This post is about shadows, but first here’s a question which follows on from my last blog post:
Just how simple can an image be, and still tell a story? Here’s an example…
This ball was at Rhossili on the Gower Peninsular. At first glance it’s just a ball on the ground, but if you look more closely you can see it’s wet sand with seashells, so it’s on a beach near the sea. You can tell the direction of the sea from the pattern of the sand. There’s a distinct blue colour reflected in the sand at the top of the image, so the sky is blue. There’s also a hard shadow beneath the ball, so you can tell the sun is out and it’s near midday. It’s apparently simple, but actually there’s lots of information there. What the image doesn’t tell you is why the ball was on its own in the middle of a spectacular 2 mile beach!
Anyway, to get back to shadows….
We were talking to a friend last week, and he was telling us about his granddaughter, aged around 2, who on a recent sunny day discovered she had this strange thing attached to her feet: her shadow. She was transfixed by it, and we as adults should try to look at shadows in that same, “It’s a thing I’ve never seen before” way.
Here’s a shot where the late evening sun has thrown a long shadow. The dips in the ground have distorted the shadow into a curious shape. It’s a bit like the shape of the robots in the Studio Ghibli animation “Laputa: Castle in the Sky”. These images are fun to take, and often moving just a few yards can give a completely different image.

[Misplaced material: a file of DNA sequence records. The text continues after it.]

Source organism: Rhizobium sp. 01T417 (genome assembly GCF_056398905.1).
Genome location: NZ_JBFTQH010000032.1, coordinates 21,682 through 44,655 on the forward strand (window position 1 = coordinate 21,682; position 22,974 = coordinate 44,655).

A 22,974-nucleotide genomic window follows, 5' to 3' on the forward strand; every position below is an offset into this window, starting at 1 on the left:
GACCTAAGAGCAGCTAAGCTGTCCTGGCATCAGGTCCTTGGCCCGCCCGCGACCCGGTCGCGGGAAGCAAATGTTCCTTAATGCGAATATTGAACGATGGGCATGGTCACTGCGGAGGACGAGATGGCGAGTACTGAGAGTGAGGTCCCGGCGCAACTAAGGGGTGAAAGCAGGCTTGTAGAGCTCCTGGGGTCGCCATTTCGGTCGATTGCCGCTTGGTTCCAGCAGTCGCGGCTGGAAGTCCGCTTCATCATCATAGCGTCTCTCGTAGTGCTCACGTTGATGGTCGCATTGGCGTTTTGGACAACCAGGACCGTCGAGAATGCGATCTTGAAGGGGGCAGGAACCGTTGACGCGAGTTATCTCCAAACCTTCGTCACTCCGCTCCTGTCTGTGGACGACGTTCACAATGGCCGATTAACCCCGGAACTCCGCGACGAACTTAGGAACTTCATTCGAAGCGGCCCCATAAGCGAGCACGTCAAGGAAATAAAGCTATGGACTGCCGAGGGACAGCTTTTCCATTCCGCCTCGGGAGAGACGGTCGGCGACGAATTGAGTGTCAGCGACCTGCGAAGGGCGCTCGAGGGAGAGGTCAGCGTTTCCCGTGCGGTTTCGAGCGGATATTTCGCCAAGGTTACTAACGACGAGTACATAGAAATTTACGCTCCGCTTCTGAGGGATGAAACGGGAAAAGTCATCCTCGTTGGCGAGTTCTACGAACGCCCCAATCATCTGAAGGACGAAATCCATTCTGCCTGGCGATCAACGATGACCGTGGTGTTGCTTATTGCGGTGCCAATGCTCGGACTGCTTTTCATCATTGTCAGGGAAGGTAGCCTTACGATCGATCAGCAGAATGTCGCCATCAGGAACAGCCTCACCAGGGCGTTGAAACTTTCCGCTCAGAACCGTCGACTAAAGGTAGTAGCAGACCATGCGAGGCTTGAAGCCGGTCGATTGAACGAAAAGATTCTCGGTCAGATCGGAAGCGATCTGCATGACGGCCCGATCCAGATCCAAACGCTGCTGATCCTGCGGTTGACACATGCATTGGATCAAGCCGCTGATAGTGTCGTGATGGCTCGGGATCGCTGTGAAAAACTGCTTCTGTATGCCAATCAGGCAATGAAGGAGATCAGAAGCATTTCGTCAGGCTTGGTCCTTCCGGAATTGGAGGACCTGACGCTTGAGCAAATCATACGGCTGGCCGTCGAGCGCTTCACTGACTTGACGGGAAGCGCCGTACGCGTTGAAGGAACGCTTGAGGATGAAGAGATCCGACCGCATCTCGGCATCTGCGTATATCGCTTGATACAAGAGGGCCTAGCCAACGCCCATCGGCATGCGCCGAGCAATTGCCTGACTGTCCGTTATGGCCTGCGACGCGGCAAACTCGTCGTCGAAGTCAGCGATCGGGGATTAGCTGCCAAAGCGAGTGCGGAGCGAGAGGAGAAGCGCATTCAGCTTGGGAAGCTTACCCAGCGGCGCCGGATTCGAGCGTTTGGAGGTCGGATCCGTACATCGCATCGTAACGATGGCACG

I like images that show the effect of something on its environment, rather than directly showing the thing itself.
This image is of a “ship in a bottle” at a hotel we stayed at. The sun was shining through the thick glass of the bottle and throwing a shadow of the ship on to the window sill. The glass distorted the shadow and also refracted the sunlight into swirling shapes. I waited until the shadow was at its longest to get the best shot.
With creative photography, you often have to wait until the right time of day, or even the right time of year. This shadow of some railings on concrete steps only looked “just right” for about 30 minutes. If it’s not “just right” it’s well worth making a mental note to go back at a different time, to get the best image.
If you don’t want to wait, or can’t wait, then you can make your own shadows and control how they look.
For this image I used a Nikon SB800 flash inside a wicker basket. The flash was fitted with a green filter, and I fired it wirelessly using Nikon’s CLS system. The holes in the basket caused an interesting pattern to be thrown on to the ceiling. I took lots, some of which were very abstract, but preferred this one that had the lampshade in it. It gives a sense of scale to the pattern, and if you stretch your imagination a bit (or a lot!), it looks like a flying saucer landing on a strange green planet…
So, shadows are fun, and you don’t always need to wait for the right weather to get good shadow images.
Remember: Think like a 2-year-old!